GRAND DELUSIONS

Psychotherapies Without Feeling

by Dr. Arthur Janov

Posted June 2005 on primaltherapy.com

Chapter 8: Freudís Theory as Therapy:  The Talking Cure That Doesnít Heal

The Aim of Psychoanalysis

In Outline Of Psychoanalysis[1], Freud asks, "Is it too bold to hope that it must be possible to submit the dreaded spontaneous illnesses of the mind to our control and bring about their cure?"  Freud conceived the task of therapy to be one of control -- of getting the illness to submit. Later, he uses the metaphor of war to describe the alliance of the patient and analyst against the illness:

The analytical physician and the weakened ego of the patient...are to combine against the enemies, the instinctual demands of the id, and the moral demands of the superego.

Freud is saying that patients must exist in a state of permanent warfare -- cold warfare, perhaps -- and that the analyst must join the battle as an ally to help the ego in its task of "keeping down the instinctual claims of the id." The chief armament is the intellect, both the patient's and the analyst's:

Our knowledge shall compensate for his ignorance and shall give his ego more mastery over the lost provinces of his mental life.

Unfortunately, neurosis is not an illness of ignorance, and the business of therapy is not compensation -- especially not in the currency of "our [the analyst's] knowledge." Neurosis is an illness of feeling, and the patient has his own knowledge to discover through his feelings. No amount of received information will make up for what he can recover from his own unconscious. Furthermore, "the lost provinces" is what has made him unwell in the first place. Therapy must be a voyage of discovery. A patient must never lose his curiosity or the thrill of self-discovery. If the dialectical process of Pain and liberation, agony and discovery is not addressed, than a "cure" will remain elusive.

The cognitive focus of psychoanalysis is made plain in the Outline. So is the canonization of the analyst as a beneficent provider of health-giving wisdom.  No matter how knowledgeable and wise the analyst, his wisdom is not curative. No amount of his acquired learning is as valuable to the patient as the patient's own history and feelings. Only the patient's own natural processes can bring him health.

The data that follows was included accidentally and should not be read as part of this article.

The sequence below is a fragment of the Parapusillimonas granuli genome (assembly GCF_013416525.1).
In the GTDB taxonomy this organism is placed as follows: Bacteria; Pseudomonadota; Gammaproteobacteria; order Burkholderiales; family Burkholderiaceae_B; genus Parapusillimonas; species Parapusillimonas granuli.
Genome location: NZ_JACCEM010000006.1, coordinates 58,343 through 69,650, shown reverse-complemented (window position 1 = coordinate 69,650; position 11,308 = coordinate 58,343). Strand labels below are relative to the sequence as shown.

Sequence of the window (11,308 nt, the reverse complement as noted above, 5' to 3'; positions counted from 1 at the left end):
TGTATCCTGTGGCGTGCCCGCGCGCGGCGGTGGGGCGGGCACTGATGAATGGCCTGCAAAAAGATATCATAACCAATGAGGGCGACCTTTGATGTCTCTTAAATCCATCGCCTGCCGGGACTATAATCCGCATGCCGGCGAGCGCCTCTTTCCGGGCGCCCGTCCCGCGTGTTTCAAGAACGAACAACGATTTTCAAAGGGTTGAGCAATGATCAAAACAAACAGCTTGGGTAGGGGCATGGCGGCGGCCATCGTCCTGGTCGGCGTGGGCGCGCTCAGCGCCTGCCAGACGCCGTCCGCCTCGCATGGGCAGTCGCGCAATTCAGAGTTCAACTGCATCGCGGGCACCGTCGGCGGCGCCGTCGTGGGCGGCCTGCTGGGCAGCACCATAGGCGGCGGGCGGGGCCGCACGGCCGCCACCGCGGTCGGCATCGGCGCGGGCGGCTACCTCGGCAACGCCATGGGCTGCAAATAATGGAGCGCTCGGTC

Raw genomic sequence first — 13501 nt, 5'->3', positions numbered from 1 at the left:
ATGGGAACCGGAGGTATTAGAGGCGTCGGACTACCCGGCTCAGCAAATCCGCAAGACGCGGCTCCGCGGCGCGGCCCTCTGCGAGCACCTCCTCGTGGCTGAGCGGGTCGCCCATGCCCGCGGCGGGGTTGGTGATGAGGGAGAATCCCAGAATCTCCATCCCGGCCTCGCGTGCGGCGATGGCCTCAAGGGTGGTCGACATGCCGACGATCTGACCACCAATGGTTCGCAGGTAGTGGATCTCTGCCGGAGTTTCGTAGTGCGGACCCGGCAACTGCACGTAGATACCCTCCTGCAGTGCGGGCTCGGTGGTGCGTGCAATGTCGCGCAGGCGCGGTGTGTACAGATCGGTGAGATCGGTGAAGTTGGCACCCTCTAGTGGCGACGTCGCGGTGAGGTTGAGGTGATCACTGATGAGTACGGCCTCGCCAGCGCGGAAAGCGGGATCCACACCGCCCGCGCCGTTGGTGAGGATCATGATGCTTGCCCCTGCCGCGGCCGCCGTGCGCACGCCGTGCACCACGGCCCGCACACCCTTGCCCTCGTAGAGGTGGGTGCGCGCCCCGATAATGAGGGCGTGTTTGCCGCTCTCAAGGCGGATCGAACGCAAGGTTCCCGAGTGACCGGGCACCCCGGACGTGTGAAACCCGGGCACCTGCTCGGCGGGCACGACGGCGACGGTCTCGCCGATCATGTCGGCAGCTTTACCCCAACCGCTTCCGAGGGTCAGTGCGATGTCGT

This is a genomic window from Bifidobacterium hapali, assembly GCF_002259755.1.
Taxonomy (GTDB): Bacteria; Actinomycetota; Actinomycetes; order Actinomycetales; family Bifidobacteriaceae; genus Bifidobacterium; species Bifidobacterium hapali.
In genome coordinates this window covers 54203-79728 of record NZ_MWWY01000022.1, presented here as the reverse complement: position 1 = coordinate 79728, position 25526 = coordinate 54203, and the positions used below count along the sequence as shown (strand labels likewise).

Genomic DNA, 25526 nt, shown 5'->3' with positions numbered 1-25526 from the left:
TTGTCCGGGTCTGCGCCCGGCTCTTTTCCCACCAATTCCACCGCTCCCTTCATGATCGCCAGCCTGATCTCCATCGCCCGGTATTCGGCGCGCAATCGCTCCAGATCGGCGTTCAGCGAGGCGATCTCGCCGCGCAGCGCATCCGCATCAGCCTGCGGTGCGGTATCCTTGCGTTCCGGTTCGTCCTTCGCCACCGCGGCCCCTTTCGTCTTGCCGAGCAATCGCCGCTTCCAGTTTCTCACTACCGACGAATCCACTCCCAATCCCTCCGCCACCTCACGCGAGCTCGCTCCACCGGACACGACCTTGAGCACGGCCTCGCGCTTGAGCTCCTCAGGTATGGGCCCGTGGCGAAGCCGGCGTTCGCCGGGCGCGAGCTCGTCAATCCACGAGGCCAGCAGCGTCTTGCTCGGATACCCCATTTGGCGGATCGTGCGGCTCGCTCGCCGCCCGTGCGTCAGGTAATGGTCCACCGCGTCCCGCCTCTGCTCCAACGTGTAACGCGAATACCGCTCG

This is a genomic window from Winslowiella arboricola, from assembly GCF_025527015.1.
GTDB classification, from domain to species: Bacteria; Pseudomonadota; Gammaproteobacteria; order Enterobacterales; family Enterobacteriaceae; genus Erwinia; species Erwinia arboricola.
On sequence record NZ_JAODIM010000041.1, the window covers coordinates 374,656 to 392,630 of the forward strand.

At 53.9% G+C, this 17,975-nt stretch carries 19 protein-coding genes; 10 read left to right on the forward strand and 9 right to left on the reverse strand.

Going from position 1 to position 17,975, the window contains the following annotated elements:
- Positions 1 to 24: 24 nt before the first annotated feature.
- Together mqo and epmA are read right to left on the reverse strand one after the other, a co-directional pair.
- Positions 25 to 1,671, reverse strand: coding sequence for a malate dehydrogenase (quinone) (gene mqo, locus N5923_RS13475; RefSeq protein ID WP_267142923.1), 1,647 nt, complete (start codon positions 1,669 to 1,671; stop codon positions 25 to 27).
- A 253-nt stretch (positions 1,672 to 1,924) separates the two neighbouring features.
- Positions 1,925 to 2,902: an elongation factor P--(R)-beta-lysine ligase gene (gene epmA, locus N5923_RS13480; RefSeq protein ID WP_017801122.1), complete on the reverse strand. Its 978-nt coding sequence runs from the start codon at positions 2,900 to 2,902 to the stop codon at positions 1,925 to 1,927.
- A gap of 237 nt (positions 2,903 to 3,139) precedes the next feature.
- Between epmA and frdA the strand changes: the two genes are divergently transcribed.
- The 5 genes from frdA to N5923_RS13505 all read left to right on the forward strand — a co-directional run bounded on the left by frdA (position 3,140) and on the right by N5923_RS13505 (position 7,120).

Freud wrote in the Outline:

The new superego (analyst as substitute father) now has an opportunity for a sort of after-education of the neurotic; it can correct blunders for which his parental education was to blame.

And later:

The method by which we strengthen the pa-tient's ego has as its starting point an increase in the ego's self knowledge. Thus the first part of the help we have to offer is intellectual work...

And:

(We are) in a position to conjecture the nature of his repressed unconscious material and to extend, by the information we give him, his ego's knowledge of his unconscious.

From all this we learn that analysis works from the premise that the problems and solutions to neurosis lie in the thinking brain -- and more often than not, in the thinking brain of the analyst. We also get an idea of how Freud saw his own role in therapy: "We serve the patient in various functions as an authority and a substitute for his parents, as a teacher and educator..." Add to these interpreter, sage, restorer, ally, corrector, critic, detective, historian, persuader and superego, and we have quite a formidable figure. Certainly Freud's followers took their cues from this vantage point.

For many, the Freudian therapist is too presumptuous, and condescending, shrouded in the veil of his own fund of esoteric knowledge; knowledge which was itself intellectually obtained like a catechism. The analyst's attitude is built into the theory, for the analytic process assumes the omniscient, all-powerful authority figure therapist.  Her presence should not intrude upon the patient nor obscure the patient's own light.